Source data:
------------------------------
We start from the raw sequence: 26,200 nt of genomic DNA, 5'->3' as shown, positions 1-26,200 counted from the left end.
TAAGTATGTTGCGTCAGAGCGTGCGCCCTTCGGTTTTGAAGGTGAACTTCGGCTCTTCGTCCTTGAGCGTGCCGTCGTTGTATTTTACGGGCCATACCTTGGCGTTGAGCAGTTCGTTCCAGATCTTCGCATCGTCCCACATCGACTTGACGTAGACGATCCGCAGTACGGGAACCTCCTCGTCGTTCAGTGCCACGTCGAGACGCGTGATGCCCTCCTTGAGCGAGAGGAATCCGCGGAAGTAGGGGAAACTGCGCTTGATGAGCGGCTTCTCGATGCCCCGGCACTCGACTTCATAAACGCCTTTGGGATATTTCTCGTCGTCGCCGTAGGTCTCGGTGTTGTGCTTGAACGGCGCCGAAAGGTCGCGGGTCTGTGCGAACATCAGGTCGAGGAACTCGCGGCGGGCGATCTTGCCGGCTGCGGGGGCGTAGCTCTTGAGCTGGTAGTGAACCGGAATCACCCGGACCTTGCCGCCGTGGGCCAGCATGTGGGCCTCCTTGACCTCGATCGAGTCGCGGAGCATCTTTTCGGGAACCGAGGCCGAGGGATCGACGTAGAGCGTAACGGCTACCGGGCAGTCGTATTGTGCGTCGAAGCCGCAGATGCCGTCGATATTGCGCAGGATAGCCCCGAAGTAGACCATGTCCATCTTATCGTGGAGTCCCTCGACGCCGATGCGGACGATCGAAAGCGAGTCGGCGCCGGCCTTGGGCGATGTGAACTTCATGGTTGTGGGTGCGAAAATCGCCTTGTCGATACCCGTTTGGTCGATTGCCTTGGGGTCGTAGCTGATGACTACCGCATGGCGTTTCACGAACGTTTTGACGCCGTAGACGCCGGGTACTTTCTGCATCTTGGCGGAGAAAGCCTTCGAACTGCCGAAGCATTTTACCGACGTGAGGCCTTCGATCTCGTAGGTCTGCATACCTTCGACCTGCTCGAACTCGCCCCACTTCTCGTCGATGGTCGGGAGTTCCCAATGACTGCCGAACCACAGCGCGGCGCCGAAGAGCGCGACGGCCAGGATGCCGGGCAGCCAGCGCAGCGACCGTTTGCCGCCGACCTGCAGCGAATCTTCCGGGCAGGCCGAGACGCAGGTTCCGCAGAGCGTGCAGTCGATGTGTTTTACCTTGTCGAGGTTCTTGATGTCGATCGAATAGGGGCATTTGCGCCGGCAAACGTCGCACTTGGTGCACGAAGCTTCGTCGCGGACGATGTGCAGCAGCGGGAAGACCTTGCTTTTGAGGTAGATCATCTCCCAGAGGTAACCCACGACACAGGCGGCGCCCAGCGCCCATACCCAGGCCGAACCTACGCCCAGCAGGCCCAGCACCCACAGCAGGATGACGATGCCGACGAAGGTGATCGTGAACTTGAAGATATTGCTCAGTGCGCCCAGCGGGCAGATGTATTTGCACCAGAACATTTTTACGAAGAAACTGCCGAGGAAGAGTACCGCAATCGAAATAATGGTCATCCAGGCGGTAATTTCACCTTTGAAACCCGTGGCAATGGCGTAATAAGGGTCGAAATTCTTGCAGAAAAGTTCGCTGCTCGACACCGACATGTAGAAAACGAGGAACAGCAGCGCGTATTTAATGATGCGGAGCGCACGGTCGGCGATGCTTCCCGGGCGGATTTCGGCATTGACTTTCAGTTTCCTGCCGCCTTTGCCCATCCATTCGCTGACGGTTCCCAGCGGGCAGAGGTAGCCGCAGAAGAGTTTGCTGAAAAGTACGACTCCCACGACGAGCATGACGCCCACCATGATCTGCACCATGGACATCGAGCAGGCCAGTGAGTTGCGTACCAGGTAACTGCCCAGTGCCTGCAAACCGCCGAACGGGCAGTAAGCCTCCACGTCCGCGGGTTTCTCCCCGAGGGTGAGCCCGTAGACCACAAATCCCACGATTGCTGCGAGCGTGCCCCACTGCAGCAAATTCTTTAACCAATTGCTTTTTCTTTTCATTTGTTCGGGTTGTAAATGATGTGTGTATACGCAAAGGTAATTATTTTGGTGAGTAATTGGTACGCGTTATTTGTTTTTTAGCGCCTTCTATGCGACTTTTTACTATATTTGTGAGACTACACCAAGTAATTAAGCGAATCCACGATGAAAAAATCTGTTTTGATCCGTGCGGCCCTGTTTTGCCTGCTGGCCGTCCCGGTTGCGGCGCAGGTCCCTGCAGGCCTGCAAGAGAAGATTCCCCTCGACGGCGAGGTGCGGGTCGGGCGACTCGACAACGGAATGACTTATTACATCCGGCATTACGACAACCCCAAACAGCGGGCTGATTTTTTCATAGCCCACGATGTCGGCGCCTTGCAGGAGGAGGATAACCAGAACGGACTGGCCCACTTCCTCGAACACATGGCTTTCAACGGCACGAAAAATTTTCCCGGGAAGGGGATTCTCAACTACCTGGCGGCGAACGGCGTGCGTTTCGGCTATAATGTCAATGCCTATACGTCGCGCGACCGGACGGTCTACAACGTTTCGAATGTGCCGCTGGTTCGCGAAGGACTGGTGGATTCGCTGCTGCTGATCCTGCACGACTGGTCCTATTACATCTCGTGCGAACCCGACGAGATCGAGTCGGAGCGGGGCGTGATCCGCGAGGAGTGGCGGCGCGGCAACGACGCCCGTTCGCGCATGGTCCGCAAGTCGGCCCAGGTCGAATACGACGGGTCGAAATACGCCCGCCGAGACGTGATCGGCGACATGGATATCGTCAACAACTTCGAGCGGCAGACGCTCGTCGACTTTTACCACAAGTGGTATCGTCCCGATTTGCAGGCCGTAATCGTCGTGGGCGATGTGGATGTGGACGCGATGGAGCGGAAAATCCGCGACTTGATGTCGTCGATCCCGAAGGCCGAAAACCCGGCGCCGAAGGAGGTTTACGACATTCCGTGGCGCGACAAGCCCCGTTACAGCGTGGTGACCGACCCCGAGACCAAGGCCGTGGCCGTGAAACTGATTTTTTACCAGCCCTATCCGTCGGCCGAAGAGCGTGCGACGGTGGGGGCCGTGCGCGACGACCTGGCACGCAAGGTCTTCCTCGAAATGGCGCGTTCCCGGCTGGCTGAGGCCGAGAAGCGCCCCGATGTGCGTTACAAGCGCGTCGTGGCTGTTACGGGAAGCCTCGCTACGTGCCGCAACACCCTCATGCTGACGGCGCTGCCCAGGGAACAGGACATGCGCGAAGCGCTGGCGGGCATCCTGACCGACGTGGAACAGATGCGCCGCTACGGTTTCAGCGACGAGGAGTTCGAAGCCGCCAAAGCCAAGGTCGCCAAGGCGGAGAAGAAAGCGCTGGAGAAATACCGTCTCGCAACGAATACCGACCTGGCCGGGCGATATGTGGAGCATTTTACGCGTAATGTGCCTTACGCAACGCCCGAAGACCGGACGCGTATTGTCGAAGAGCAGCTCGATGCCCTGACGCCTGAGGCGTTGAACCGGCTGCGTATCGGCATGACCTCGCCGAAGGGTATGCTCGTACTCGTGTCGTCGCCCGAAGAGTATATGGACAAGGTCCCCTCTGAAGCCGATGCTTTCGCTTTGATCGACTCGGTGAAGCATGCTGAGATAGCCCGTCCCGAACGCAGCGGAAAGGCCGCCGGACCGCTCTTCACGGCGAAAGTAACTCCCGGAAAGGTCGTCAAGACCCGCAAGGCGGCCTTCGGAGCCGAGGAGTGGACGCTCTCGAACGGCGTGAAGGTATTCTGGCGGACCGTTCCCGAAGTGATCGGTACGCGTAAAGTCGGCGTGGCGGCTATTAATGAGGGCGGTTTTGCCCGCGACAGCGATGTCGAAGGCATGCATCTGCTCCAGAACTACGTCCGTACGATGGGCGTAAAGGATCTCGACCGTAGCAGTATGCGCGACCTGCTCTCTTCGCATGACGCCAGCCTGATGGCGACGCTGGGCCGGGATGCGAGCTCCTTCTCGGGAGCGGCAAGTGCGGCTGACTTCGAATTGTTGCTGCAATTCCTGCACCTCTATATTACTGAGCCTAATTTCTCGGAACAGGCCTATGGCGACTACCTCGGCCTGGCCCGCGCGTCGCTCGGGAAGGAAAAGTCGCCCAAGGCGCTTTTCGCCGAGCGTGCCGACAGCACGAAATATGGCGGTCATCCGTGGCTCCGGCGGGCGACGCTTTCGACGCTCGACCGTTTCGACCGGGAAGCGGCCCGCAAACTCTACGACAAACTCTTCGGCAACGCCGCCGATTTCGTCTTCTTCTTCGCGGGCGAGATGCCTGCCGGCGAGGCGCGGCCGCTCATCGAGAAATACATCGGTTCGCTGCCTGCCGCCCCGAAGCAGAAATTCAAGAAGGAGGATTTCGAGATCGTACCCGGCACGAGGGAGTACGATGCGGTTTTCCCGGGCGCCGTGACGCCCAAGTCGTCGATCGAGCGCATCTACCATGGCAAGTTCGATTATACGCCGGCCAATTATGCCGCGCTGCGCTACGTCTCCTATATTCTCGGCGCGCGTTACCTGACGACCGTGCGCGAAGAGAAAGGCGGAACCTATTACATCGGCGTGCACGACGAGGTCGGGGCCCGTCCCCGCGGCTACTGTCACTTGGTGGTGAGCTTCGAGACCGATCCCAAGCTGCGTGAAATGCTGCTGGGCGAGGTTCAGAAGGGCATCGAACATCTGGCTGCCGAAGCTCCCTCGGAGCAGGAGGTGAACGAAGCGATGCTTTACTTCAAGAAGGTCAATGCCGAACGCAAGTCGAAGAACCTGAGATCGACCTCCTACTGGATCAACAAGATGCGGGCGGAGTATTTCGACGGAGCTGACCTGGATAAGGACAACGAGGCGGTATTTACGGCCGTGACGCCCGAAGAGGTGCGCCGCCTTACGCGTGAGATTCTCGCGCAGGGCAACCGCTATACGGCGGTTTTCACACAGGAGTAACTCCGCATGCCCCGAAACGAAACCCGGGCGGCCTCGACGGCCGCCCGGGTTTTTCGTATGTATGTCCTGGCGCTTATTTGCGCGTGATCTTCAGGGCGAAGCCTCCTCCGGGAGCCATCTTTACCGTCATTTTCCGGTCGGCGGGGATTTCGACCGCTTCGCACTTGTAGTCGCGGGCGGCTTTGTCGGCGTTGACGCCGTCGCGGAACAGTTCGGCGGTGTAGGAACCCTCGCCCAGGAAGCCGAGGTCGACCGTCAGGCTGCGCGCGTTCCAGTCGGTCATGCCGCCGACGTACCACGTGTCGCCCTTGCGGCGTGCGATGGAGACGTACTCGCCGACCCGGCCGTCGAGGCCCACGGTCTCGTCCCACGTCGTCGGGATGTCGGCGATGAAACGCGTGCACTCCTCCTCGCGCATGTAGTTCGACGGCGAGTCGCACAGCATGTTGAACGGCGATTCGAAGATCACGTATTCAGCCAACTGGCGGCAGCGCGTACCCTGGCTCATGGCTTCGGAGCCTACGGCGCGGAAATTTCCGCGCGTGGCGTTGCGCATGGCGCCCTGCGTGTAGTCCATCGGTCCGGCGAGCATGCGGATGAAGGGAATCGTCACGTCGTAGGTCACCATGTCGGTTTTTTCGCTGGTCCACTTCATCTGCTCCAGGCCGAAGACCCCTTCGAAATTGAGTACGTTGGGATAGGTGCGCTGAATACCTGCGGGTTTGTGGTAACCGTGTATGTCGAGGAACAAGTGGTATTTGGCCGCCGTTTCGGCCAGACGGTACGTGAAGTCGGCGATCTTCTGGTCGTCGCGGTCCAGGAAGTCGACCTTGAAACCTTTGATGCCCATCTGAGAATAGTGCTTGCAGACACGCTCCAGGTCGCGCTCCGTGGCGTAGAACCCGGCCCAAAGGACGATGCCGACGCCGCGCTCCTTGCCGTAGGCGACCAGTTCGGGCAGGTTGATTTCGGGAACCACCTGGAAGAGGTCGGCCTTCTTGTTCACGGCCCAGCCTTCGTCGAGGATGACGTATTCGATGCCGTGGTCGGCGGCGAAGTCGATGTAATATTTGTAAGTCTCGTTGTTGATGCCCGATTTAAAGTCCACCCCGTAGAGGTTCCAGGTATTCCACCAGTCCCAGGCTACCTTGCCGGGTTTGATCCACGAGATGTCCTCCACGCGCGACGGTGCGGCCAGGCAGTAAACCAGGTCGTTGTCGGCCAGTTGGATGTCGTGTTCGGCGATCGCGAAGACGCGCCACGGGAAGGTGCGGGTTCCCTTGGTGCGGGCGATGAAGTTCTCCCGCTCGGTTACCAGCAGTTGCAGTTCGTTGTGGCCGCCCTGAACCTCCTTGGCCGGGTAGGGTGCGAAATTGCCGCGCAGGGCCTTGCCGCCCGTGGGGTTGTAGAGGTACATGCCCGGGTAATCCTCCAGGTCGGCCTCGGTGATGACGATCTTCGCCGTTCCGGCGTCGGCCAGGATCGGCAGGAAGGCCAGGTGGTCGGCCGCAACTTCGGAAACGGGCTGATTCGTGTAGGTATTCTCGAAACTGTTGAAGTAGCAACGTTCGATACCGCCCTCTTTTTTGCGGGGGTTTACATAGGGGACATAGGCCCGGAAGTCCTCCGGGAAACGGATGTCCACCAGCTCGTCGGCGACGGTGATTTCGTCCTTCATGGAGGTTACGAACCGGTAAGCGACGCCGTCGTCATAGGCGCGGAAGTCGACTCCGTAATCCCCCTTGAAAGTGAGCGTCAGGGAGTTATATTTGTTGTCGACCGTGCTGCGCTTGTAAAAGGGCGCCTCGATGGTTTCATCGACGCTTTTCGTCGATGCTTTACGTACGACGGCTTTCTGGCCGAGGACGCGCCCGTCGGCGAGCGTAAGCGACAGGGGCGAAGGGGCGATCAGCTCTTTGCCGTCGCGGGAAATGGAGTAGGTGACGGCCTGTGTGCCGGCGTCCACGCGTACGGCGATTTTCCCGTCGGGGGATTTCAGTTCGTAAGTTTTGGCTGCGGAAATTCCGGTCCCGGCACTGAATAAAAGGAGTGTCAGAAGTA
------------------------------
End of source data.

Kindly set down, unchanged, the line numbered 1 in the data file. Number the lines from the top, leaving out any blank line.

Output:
We start from the raw sequence: 26,200 nt of genomic DNA, 5'->3' as shown, positions 1-26,200 counted from the left end.